Part 1 of 2
Read the second part - Coping up with technical debts
Following article would explain most of scenarios with regards to frontend/web development but simply can be applied as in general software development.
Table of contents
- First, What is this Technical Debt?
- Why can’t debt be delayed?
- Product debt vs Technical debt
First, What is this Technical Debt?
There may be multiple ways to define this jargon, to simple put it,
Technical debt, in terms of software development, is implied cost of additional rework caused by choosing an easy solution rather than a known better approach/solution that would take longer time to implement. Sometimes this so called short cut, is either due to lack of time, lack of resources, urgency of cause, or simply monetary. Although it is not always avoidable but should be taken into account before moving ahead with development. As the article title says, “don’t delay” rather than “don’t keep” technical debt.
Why can’t debt be delayed?
Simply, debt always increases and most of the times in non-linear fashion.
Debt, even in financial aspects as well should be cleared off as soon as possible and shouldn’t be delayed. If you use a credit card for your financial needs, you will understand the burden that adds due to delay in the monthly payment of dues. Some credit card can add interest upto 13-15% monthly or 40% annually. But what if you end up paying the entire bill amount by end of payment cycle and do not delay it? No pain no harm. More delay equals more burden to your pocket.
Same is the case with technical debts. The difference being, no theoretical means can estimate the eventual interest piled up since not only money is involved but also human factor comes into play. For example, during prototyping you can probably opt for in-memory storage for things (say session storage for our case) or something similar considering time limitation. This is fine and perfect and would suffice the requirement. But development team would be aware of ‘better solution’, like in case, session storage to be on distributed object caching system like memcache, redis, etc. Now, prototype would work, would also end up in production after acceptance, time goes by, everything works fine for sometime. Eventually, things will start to show the ‘debt’. Usage of in-memory would spread across layers because multiple developers worked on it, race conditions are hard to handle, session storage is acting as a cache for multiple flows, functions and other sharable things across layer are part of this ‘in-memory’ storage. With time, since your product has grown and also its users, it would require scaling, horizontally and vertically. But problem is now, its hard (not impossible) to change across layer and introduce distributed storage. What could had been done in days,is now estimated to be done in weeks. Plus some post damages in terms of regression bugs to fix them.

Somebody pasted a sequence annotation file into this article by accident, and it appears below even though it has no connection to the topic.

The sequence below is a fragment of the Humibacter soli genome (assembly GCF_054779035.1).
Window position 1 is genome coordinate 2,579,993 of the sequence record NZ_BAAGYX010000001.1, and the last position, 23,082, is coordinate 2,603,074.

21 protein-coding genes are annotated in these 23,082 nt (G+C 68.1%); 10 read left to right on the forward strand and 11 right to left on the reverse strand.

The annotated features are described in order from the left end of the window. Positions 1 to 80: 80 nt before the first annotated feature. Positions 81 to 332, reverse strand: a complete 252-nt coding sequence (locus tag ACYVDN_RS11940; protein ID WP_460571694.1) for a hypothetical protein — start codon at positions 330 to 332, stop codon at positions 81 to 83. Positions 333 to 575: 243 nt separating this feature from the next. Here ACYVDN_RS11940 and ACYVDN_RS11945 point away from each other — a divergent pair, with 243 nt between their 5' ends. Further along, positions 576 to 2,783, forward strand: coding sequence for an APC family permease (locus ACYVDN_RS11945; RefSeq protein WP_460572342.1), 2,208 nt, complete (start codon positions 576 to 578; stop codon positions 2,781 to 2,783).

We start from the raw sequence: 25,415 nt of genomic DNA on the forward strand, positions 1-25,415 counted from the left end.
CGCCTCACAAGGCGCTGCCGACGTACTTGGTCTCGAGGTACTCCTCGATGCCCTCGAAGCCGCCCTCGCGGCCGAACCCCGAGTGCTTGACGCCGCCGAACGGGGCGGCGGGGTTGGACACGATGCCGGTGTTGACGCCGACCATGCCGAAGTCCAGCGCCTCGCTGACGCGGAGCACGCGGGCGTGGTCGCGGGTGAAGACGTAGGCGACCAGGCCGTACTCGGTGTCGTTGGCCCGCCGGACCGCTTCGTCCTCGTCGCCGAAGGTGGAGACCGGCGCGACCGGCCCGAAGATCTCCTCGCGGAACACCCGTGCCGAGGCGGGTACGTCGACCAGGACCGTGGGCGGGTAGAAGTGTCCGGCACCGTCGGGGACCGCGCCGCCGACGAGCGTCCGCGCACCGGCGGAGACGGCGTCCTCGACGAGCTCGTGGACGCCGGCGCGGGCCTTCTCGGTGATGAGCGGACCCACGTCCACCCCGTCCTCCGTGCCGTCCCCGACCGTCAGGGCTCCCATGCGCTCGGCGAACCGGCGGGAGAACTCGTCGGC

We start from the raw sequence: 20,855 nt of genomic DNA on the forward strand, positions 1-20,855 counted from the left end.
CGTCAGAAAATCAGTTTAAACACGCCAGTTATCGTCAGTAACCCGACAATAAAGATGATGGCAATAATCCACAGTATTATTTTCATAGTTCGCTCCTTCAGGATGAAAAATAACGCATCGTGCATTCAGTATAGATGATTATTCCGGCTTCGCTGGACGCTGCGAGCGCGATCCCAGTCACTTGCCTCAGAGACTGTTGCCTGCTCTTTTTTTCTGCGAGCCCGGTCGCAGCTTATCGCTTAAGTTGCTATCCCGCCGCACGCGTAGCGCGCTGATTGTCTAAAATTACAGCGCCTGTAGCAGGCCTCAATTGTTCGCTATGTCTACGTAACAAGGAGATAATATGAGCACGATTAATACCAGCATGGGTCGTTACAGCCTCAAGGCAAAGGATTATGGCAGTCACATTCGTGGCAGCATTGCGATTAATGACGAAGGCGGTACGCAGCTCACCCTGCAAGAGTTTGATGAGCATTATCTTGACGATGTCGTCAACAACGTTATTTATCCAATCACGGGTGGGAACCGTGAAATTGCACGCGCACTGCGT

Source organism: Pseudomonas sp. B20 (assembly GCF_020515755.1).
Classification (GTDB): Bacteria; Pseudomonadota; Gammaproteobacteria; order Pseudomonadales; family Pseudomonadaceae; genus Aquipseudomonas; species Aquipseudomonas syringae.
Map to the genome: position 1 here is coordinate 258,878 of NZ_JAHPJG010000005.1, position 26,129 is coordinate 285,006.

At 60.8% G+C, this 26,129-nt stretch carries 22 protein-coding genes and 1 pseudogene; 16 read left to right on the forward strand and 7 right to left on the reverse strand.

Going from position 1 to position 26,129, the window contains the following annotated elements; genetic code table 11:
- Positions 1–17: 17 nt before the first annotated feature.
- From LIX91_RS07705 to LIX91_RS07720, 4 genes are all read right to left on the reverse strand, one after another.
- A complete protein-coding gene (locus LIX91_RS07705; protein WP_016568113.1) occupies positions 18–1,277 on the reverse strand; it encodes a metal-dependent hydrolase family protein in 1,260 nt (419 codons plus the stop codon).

Product debt vs Technical debt
Understanding what part of missing piece is technical debt rather than product debt is essential. Let us consider this aspect with a product example. Consider this blog site, has set of limited articles(as of now). There is this feature associated with articles about approximate reading time like “~5 min read” or “10 min read”, on blogging sites like medium/wordpress, which helps user to judge it. Either mark it as a bookmark, or keep it in one of hundred tabs in browser, or read it now, or get a coffee before starting to read, or simply move from chair to couch for comfortably reading it. It is established feature that helps the user on such a blogging site. Something like shown in the pic,
This blogging site does not have this feature for now (as of now, but will eventually). This is simple product debt and not technical. We may not choose it to implement at all. But learning that this is an urgent requirement, I may choose to implement it statically, i.e each article at the top would have static indication ‘10 min read’ based on article length and average words read by user, say each 50 words add up to 1 minute. This implementation seems to be technical debt. Because I can on a heuristic manner, add this to each article.